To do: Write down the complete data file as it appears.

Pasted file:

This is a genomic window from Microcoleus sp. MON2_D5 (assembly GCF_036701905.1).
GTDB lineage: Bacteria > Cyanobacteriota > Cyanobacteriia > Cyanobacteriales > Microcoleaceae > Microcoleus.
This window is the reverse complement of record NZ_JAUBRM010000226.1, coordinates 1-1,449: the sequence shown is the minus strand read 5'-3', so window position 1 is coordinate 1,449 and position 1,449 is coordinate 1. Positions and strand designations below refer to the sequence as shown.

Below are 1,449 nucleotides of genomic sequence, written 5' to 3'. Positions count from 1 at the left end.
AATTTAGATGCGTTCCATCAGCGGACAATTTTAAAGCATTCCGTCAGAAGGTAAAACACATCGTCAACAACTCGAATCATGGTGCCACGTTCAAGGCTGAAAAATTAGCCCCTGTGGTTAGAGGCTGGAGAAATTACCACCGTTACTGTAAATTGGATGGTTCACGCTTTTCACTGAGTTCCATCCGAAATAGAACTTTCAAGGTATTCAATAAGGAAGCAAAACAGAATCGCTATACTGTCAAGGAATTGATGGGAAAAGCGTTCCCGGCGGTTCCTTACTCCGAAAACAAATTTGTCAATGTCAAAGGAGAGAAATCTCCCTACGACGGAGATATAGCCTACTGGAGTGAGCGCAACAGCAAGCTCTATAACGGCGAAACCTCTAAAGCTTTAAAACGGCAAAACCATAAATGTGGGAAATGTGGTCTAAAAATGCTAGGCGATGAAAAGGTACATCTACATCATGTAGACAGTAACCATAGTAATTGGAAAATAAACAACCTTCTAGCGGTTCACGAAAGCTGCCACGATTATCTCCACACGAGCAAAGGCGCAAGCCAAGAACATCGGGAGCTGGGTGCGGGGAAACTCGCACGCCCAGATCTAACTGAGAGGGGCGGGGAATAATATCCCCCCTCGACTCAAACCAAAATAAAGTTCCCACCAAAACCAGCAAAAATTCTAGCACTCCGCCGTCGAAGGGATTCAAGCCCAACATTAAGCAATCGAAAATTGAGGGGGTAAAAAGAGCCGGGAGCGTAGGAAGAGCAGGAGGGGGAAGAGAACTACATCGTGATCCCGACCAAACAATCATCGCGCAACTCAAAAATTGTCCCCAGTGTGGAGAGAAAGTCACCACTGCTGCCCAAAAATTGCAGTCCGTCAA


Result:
This is a genomic window from Microcoleus sp. MON2_D5 (assembly GCF_036701905.1).
GTDB lineage: Bacteria > Cyanobacteriota > Cyanobacteriia > Cyanobacteriales > Microcoleaceae > Microcoleus.
This window is the reverse complement of record NZ_JAUBRM010000226.1, coordinates 1-1,449: the sequence shown is the minus strand read 5'-3', so window position 1 is coordinate 1,449 and position 1,449 is coordinate 1. Positions and strand designations below refer to the sequence as shown.

Below are 1,449 nucleotides of genomic sequence, written 5' to 3'. Positions count from 1 at the left end.
AATTTAGATGCGTTCCATCAGCGGACAATTTTAAAGCATTCCGTCAGAAGGTAAAACACATCGTCAACAACTCGAATCATGGTGCCACGTTCAAGGCTGAAAAATTAGCCCCTGTGGTTAGAGGCTGGAGAAATTACCACCGTTACTGTAAATTGGATGGTTCACGCTTTTCACTGAGTTCCATCCGAAATAGAACTTTCAAGGTATTCAATAAGGAAGCAAAACAGAATCGCTATACTGTCAAGGAATTGATGGGAAAAGCGTTCCCGGCGGTTCCTTACTCCGAAAACAAATTTGTCAATGTCAAAGGAGAGAAATCTCCCTACGACGGAGATATAGCCTACTGGAGTGAGCGCAACAGCAAGCTCTATAACGGCGAAACCTCTAAAGCTTTAAAACGGCAAAACCATAAATGTGGGAAATGTGGTCTAAAAATGCTAGGCGATGAAAAGGTACATCTACATCATGTAGACAGTAACCATAGTAATTGGAAAATAAACAACCTTCTAGCGGTTCACGAAAGCTGCCACGATTATCTCCACACGAGCAAAGGCGCAAGCCAAGAACATCGGGAGCTGGGTGCGGGGAAACTCGCACGCCCAGATCTAACTGAGAGGGGCGGGGAATAATATCCCCCCTCGACTCAAACCAAAATAAAGTTCCCACCAAAACCAGCAAAAATTCTAGCACTCCGCCGTCGAAGGGATTCAAGCCCAACATTAAGCAATCGAAAATTGAGGGGGTAAAAAGAGCCGGGAGCGTAGGAAGAGCAGGAGGGGGAAGAGAACTACATCGTGATCCCGACCAAACAATCATCGCGCAACTCAAAAATTGTCCCCAGTGTGGAGAGAAAGTCACCACTGCTGCCCAAAAATTGCAGTCCGTCAA